Samuel Dexter Lecompte was born in Dorchester County, Maryland, on December 13, 1814. After attending Kenyan College in Ohio for two years, he graduated from Jefferson College in Pennsylvania in 1834. Afterward he studied law in Maryland and was subsequently admitted to the bar. He later practiced law in Carroll County, Maryland, and in1840 he was elected to the state legislature. Upon leaving the legislature he practiced law in Dorchester County, until 1854, when he moved to Baltimore.
Once the Kansas-Nebraska Act was passed in 1854, Lecompte found himself appointed by President Franklin Pierce as chief justice of the Supreme Court of the Kansas Territory. At the time of his move to the territory, Lecompte brought with him his wife and five children. As an ardent supporter of the Democratic Party, Lecompte was seen by many as being a proslavery man and protector of the “peculiar institution.” Lecompte’s tenure as chief justice lasted until March 9, 1859. Upon leaving the high court, he moved to Leavenworth where he opened a private law office.
Lecompte’s personal business enterprises during the 1850s included involvement in the speculation of both real estate and railroads. He was the president of the Lecompton Town Company and actively promoted that city to become the state capital. Similarly, he sponsored a charter for the establishment of a medical college to be located there and worked with John Stringfellow to promote the establishment of a university of Kansas at Leavenworth. His railroad pursuits included the incorporation of the Kansas Central Railroad Company; the Leavenworth, Pawnee and Western Railroad Company; and the Leavenworth and Lecompton Railroad Company.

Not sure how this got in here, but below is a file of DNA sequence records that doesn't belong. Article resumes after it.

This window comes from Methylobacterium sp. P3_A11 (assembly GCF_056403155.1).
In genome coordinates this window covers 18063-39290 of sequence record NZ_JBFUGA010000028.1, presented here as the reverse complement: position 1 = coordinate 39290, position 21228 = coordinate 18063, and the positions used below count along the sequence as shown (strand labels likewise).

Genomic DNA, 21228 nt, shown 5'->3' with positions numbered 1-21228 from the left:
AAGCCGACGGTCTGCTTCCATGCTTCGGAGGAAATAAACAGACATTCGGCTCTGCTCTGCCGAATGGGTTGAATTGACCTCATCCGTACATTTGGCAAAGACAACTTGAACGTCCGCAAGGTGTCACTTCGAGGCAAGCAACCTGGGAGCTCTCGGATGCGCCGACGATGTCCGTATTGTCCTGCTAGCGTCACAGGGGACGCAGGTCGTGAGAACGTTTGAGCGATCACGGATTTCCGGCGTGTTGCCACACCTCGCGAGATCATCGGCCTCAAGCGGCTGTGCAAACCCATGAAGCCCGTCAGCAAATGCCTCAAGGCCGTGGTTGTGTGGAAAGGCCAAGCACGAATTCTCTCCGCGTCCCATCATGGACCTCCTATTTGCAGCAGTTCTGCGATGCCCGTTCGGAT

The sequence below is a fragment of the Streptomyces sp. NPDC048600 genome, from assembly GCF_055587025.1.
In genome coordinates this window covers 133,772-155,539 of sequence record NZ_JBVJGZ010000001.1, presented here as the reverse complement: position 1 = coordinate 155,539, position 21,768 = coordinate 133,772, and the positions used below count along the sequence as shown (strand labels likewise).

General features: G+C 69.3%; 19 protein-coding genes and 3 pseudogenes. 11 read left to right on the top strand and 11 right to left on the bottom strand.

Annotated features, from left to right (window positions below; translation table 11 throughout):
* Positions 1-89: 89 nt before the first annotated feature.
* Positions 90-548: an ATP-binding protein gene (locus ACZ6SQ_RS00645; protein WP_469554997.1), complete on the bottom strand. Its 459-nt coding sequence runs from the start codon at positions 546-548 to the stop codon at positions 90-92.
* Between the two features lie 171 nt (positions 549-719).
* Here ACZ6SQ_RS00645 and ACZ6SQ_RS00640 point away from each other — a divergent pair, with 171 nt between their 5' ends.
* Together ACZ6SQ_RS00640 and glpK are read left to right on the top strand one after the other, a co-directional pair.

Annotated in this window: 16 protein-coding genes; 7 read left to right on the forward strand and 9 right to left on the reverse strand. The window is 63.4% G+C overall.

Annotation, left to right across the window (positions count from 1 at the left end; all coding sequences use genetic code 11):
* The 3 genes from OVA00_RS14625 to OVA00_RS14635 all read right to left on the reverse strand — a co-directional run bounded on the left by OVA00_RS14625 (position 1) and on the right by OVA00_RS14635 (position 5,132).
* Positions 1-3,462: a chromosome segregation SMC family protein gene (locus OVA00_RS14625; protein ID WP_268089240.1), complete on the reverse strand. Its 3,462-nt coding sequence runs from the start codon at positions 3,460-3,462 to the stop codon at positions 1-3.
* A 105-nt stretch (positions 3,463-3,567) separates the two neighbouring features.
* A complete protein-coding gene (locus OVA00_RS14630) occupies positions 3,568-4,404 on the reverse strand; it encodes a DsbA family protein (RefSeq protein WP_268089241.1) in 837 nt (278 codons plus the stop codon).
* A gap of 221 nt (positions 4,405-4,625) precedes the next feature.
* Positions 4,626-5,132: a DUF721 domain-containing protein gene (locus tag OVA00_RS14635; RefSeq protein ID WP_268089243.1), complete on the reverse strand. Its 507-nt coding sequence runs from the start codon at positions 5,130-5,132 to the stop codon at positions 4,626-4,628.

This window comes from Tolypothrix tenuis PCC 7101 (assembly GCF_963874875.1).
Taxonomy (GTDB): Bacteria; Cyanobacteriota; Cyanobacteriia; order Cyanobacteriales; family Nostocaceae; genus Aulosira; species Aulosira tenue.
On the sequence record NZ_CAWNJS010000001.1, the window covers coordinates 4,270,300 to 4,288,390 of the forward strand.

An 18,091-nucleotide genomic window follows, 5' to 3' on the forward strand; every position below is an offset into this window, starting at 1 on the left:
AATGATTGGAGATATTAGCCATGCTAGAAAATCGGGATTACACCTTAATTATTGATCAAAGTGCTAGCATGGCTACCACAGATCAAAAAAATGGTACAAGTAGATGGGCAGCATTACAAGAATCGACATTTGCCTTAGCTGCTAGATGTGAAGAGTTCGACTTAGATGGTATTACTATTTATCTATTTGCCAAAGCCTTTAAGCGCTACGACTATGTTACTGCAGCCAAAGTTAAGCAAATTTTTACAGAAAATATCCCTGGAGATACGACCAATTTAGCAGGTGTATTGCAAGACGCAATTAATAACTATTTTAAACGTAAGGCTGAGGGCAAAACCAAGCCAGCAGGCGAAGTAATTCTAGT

At the end of the Civil War, he renounced his allegiance to the Democratic Party and became a Republican. He served four years as the probate judge of Leavenworth County. Then he was elected to the 1867 and 1868 state legislature. In 1874 he became the chairman of the Republican congressional committee of the first district. In 1887 he moved to live with his son in Kansas City, where he died on April 24, 1888.
Lecompte’s political career can be viewed as pragmatic: first coming to the territory of Kansas as a stalwart Democrat and then, once the Civil War had been decided, becoming a Republican Party convert. Politics played a major part in Lecompte’s professional career and the events in Kansas shaped his political fortune and future.